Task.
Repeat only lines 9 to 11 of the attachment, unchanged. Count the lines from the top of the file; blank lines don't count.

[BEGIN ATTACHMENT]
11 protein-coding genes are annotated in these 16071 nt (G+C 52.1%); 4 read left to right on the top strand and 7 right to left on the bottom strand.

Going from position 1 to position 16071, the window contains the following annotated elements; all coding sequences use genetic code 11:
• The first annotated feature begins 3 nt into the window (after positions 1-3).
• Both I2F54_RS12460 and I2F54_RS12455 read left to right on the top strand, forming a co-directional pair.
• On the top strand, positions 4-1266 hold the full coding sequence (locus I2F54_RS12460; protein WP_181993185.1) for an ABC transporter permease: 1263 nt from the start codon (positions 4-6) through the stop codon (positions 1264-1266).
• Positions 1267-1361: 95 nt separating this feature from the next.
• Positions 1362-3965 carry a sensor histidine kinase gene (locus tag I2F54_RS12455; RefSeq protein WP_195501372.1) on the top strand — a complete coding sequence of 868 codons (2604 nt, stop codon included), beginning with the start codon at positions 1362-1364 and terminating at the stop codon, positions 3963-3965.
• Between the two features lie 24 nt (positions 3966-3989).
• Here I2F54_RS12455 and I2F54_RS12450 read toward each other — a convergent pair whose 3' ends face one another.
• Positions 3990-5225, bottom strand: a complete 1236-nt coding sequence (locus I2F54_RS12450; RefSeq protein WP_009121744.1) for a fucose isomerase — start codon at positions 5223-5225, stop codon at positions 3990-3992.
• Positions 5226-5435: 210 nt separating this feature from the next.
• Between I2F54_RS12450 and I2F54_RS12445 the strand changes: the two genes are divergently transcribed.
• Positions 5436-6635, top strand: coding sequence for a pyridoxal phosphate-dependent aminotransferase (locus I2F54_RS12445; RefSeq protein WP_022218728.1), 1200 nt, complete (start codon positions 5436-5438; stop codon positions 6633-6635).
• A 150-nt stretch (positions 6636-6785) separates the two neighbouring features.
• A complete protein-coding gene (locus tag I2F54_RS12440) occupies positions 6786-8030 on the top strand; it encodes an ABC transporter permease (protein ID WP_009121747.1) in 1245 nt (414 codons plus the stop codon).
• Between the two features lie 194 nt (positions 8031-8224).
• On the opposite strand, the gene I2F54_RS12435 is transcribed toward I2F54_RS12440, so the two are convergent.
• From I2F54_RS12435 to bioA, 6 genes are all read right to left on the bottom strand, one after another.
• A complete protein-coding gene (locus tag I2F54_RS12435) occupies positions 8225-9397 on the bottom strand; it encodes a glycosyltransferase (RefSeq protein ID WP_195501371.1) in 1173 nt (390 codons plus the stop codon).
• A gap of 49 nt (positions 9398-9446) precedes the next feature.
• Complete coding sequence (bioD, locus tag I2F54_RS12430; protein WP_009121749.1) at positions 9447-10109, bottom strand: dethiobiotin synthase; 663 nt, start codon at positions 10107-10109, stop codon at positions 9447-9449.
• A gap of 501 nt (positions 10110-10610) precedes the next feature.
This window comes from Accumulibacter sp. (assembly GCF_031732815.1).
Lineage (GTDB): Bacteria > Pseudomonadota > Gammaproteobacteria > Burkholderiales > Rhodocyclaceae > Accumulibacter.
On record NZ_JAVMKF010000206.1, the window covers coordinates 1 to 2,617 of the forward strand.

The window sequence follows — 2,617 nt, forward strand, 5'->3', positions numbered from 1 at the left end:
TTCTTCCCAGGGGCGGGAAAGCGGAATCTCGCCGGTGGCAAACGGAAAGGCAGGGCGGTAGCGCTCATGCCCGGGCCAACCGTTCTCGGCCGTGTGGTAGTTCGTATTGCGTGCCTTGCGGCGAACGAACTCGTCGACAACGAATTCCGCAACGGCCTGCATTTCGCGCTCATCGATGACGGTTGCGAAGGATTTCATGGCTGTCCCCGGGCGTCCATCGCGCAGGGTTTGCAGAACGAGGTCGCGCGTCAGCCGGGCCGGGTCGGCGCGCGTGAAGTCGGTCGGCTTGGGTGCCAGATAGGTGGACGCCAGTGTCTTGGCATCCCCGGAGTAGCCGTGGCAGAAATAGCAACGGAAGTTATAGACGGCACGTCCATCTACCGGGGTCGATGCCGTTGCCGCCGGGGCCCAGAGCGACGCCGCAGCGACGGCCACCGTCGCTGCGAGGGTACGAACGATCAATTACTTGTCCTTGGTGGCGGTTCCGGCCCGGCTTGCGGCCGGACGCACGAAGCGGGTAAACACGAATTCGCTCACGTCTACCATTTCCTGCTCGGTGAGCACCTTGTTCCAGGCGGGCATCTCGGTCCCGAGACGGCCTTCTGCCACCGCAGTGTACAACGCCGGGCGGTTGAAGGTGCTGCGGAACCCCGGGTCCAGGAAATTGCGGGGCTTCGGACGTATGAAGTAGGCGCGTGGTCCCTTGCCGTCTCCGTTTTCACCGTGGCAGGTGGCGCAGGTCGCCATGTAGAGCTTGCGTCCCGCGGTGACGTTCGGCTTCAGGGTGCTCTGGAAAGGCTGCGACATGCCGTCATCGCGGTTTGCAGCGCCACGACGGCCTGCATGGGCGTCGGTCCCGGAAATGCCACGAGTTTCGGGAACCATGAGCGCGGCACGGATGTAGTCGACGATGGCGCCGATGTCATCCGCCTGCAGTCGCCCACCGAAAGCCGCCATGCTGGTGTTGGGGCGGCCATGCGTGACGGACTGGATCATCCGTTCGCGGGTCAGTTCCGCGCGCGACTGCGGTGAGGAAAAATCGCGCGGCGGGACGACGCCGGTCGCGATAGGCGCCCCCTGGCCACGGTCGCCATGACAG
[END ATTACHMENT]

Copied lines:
• Here I2F54_RS12455 and I2F54_RS12450 read toward each other — a convergent pair whose 3' ends face one another.
• Positions 3990-5225, bottom strand: a complete 1236-nt coding sequence (locus I2F54_RS12450; RefSeq protein WP_009121744.1) for a fucose isomerase — start codon at positions 5223-5225, stop codon at positions 3990-3992.
• Positions 5226-5435: 210 nt separating this feature from the next.